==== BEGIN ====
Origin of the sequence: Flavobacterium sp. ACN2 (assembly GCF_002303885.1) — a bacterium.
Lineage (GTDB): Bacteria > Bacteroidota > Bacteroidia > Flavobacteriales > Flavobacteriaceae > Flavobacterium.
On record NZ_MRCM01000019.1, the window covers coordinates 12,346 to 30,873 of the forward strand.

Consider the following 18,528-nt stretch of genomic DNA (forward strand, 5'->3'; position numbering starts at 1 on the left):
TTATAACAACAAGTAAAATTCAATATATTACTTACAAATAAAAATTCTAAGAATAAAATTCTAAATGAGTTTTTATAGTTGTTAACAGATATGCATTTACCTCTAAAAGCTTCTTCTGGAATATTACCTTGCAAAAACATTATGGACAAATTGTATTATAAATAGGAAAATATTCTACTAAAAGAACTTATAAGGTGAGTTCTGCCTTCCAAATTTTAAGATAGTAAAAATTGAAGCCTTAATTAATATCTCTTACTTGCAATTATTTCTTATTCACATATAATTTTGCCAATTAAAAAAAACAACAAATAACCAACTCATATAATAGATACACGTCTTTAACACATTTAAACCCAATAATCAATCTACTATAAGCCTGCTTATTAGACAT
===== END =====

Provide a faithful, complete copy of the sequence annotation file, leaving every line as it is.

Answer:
Origin of the sequence: Flavobacterium sp. ACN2 (assembly GCF_002303885.1) — a bacterium.
Lineage (GTDB): Bacteria > Bacteroidota > Bacteroidia > Flavobacteriales > Flavobacteriaceae > Flavobacterium.
On record NZ_MRCM01000019.1, the window covers coordinates 12,346 to 30,873 of the forward strand.

Consider the following 18,528-nt stretch of genomic DNA (forward strand, 5'->3'; position numbering starts at 1 on the left):
TTATAACAACAAGTAAAATTCAATATATTACTTACAAATAAAAATTCTAAGAATAAAATTCTAAATGAGTTTTTATAGTTGTTAACAGATATGCATTTACCTCTAAAAGCTTCTTCTGGAATATTACCTTGCAAAAACATTATGGACAAATTGTATTATAAATAGGAAAATATTCTACTAAAAGAACTTATAAGGTGAGTTCTGCCTTCCAAATTTTAAGATAGTAAAAATTGAAGCCTTAATTAATATCTCTTACTTGCAATTATTTCTTATTCACATATAATTTTGCCAATTAAAAAAAACAACAAATAACCAACTCATATAATAGATACACGTCTTTAACACATTTAAACCCAATAATCAATCTACTATAAGCCTGCTTATTAGACAT